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HOME : Egyptian Antiquities : Masterpieces of Egyptian Art : Egyptian deified mummy of a crouching cat
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Egyptian deified mummy of a crouching cat - MS.1903
Origin: Egypt
Circa: 600 BC to 300 BC
Dimensions: 14.25" (36.2cm) high
Collection: Egyptian Art
Style: Late Kingdom

Location: Great Britain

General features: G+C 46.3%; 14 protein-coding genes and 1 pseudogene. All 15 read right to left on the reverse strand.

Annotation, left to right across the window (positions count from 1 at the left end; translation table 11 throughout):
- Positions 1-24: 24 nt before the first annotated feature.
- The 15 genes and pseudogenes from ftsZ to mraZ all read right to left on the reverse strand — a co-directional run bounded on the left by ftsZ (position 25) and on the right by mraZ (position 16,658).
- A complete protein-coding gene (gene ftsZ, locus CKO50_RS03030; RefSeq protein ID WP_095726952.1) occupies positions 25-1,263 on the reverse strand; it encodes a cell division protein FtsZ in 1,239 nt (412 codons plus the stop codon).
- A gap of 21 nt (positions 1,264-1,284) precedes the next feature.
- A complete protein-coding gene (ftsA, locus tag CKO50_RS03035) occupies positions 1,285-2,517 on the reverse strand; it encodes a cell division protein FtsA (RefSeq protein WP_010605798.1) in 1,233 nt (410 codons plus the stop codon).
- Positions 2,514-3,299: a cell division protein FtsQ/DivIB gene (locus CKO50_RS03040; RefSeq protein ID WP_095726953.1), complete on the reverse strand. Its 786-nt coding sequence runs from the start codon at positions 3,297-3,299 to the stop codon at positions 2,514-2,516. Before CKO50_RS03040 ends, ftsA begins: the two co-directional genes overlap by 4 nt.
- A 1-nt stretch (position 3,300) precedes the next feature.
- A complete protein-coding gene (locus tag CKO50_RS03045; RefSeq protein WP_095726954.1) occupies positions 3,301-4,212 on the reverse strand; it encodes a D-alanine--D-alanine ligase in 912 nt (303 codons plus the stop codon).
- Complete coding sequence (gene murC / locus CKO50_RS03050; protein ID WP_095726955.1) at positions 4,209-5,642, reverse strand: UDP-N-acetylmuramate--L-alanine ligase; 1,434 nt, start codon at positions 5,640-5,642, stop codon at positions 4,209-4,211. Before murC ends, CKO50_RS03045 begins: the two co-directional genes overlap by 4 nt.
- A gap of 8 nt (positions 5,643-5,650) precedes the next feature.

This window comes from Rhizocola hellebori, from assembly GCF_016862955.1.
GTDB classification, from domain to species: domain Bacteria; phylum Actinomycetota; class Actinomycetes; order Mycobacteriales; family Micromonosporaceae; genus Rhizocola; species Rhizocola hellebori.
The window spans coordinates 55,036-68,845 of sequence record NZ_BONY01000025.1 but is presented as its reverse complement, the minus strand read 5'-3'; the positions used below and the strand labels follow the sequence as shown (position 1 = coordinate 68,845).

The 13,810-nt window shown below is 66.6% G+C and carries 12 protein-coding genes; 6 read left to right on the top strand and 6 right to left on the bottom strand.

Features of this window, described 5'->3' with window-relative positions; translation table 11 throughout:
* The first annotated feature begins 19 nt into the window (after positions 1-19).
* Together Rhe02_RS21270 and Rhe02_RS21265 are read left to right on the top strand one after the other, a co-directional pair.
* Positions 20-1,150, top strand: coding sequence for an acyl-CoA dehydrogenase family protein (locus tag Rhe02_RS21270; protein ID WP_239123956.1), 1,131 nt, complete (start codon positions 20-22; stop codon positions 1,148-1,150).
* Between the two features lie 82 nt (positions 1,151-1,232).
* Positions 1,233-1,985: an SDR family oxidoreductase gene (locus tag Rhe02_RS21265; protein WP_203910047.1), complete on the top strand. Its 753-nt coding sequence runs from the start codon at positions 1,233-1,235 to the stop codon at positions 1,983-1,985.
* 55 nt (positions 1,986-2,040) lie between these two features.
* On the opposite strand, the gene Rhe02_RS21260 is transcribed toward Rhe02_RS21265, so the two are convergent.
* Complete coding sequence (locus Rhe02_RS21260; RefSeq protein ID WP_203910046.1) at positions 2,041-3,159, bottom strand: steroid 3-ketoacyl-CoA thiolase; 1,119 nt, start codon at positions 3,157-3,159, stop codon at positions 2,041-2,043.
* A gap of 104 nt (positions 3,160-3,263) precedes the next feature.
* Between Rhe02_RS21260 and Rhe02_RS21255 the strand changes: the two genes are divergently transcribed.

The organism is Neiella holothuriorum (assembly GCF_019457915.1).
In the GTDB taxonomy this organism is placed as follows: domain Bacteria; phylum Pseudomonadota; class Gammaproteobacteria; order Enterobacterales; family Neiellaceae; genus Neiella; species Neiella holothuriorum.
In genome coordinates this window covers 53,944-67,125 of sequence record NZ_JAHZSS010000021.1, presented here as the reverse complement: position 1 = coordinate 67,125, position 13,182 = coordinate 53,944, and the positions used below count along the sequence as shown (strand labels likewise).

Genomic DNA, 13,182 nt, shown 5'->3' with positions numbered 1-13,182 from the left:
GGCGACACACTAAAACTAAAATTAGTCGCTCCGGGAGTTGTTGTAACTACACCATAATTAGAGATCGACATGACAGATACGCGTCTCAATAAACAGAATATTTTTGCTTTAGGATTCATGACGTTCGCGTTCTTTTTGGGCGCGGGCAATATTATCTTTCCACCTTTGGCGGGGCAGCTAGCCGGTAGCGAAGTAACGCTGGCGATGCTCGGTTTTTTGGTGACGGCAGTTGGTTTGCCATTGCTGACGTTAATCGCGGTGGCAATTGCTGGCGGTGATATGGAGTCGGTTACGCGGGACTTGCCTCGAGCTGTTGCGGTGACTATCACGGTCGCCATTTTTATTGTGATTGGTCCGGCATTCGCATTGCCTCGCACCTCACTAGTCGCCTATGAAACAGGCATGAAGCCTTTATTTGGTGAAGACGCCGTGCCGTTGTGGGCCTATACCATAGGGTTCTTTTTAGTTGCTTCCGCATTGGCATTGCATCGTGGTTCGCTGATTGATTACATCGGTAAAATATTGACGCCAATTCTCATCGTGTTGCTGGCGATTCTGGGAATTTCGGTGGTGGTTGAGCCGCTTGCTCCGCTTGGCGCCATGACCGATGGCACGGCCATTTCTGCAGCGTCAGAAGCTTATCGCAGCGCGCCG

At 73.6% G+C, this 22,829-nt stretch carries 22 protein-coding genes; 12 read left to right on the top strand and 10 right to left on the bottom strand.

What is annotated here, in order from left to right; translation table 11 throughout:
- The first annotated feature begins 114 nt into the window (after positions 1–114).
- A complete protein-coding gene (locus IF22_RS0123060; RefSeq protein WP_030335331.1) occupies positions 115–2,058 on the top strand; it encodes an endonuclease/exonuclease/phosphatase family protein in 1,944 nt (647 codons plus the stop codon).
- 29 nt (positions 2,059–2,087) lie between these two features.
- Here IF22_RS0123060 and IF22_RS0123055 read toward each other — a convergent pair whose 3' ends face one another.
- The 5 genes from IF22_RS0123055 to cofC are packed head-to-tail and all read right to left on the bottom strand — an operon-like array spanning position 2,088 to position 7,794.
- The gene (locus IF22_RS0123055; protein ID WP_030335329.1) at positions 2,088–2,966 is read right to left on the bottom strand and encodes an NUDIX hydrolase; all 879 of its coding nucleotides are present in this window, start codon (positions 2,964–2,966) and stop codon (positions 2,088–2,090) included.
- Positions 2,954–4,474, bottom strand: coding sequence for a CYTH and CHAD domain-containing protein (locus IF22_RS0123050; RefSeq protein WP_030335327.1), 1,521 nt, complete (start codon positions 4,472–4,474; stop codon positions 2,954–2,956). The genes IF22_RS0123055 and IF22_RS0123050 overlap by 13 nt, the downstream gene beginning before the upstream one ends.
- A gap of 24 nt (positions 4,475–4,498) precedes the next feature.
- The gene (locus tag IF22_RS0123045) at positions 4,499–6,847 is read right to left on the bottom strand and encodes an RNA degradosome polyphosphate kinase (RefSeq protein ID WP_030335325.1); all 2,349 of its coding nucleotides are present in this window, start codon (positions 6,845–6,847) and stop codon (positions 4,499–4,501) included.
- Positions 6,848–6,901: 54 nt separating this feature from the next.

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Cats in ancient Egypt were treated as sacred animals, as they were thought to be an incarnation of Bastet, goddess of music and joy and protector of women. Bastet was originally portrayed as a warlike lioness, but her image softened over time as she became more strongly associated with domestic cats. This cat from the Late Period (c.712-332 BC) is therefore depicted in a seated, gentle manner. Mummification was essential to ancient Egyptians because they believed if their bodies survived they could become immortal. The cats were often killed deliberately while still young, and the embalming process could be as elaborate as for humans. According to research at the University of York, the typical recipe would have been 80 per cent fat or oil, 10 per cent pistacia resin, 10 per cent conifer resin and a pinch of cinnamon. Presenting a mummified sacred animal to a god was a popular sign of devotion across all classes of society. One could pay to have an animal dedicated in their name and buried in a special cemetery by priests, such as the large cat cemetery in the ancient city of Bubastis – a practice attested to by Herodotus. - (MS.1903)


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